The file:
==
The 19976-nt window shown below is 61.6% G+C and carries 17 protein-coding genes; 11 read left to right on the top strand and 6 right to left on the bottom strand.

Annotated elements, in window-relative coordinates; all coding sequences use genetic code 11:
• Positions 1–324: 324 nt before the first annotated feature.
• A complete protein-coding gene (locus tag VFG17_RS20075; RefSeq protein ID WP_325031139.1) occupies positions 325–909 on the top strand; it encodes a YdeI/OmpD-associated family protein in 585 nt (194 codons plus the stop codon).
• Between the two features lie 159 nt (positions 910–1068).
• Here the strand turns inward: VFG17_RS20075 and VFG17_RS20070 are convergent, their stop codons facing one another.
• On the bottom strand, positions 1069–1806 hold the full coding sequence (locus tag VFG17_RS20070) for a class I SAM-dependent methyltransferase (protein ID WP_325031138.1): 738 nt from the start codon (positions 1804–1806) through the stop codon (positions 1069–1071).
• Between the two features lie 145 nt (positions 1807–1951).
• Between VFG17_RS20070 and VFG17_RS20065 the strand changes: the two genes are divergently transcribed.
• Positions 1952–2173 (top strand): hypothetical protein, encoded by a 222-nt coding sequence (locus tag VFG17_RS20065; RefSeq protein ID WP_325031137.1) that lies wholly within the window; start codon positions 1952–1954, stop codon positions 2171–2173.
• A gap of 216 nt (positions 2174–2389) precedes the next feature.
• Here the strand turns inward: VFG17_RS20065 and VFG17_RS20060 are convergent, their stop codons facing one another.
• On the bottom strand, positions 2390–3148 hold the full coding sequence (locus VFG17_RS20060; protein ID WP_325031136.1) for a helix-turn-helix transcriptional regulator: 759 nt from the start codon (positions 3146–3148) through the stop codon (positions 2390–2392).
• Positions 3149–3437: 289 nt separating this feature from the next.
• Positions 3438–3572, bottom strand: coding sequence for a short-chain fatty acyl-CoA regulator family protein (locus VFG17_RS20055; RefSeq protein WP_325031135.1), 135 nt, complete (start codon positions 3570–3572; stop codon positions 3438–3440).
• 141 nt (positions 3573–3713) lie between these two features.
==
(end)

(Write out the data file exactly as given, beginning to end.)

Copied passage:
The 19976-nt window shown below is 61.6% G+C and carries 17 protein-coding genes; 11 read left to right on the top strand and 6 right to left on the bottom strand.

Annotated elements, in window-relative coordinates; all coding sequences use genetic code 11:
• Positions 1–324: 324 nt before the first annotated feature.
• A complete protein-coding gene (locus tag VFG17_RS20075; RefSeq protein ID WP_325031139.1) occupies positions 325–909 on the top strand; it encodes a YdeI/OmpD-associated family protein in 585 nt (194 codons plus the stop codon).
• Between the two features lie 159 nt (positions 910–1068).
• Here the strand turns inward: VFG17_RS20075 and VFG17_RS20070 are convergent, their stop codons facing one another.
• On the bottom strand, positions 1069–1806 hold the full coding sequence (locus tag VFG17_RS20070) for a class I SAM-dependent methyltransferase (protein ID WP_325031138.1): 738 nt from the start codon (positions 1804–1806) through the stop codon (positions 1069–1071).
• Between the two features lie 145 nt (positions 1807–1951).
• Between VFG17_RS20070 and VFG17_RS20065 the strand changes: the two genes are divergently transcribed.
• Positions 1952–2173 (top strand): hypothetical protein, encoded by a 222-nt coding sequence (locus tag VFG17_RS20065; RefSeq protein ID WP_325031137.1) that lies wholly within the window; start codon positions 1952–1954, stop codon positions 2171–2173.
• A gap of 216 nt (positions 2174–2389) precedes the next feature.
• Here the strand turns inward: VFG17_RS20065 and VFG17_RS20060 are convergent, their stop codons facing one another.
• On the bottom strand, positions 2390–3148 hold the full coding sequence (locus VFG17_RS20060; protein ID WP_325031136.1) for a helix-turn-helix transcriptional regulator: 759 nt from the start codon (positions 3146–3148) through the stop codon (positions 2390–2392).
• Positions 3149–3437: 289 nt separating this feature from the next.
• Positions 3438–3572, bottom strand: coding sequence for a short-chain fatty acyl-CoA regulator family protein (locus VFG17_RS20055; RefSeq protein WP_325031135.1), 135 nt, complete (start codon positions 3570–3572; stop codon positions 3438–3440).
• 141 nt (positions 3573–3713) lie between these two features.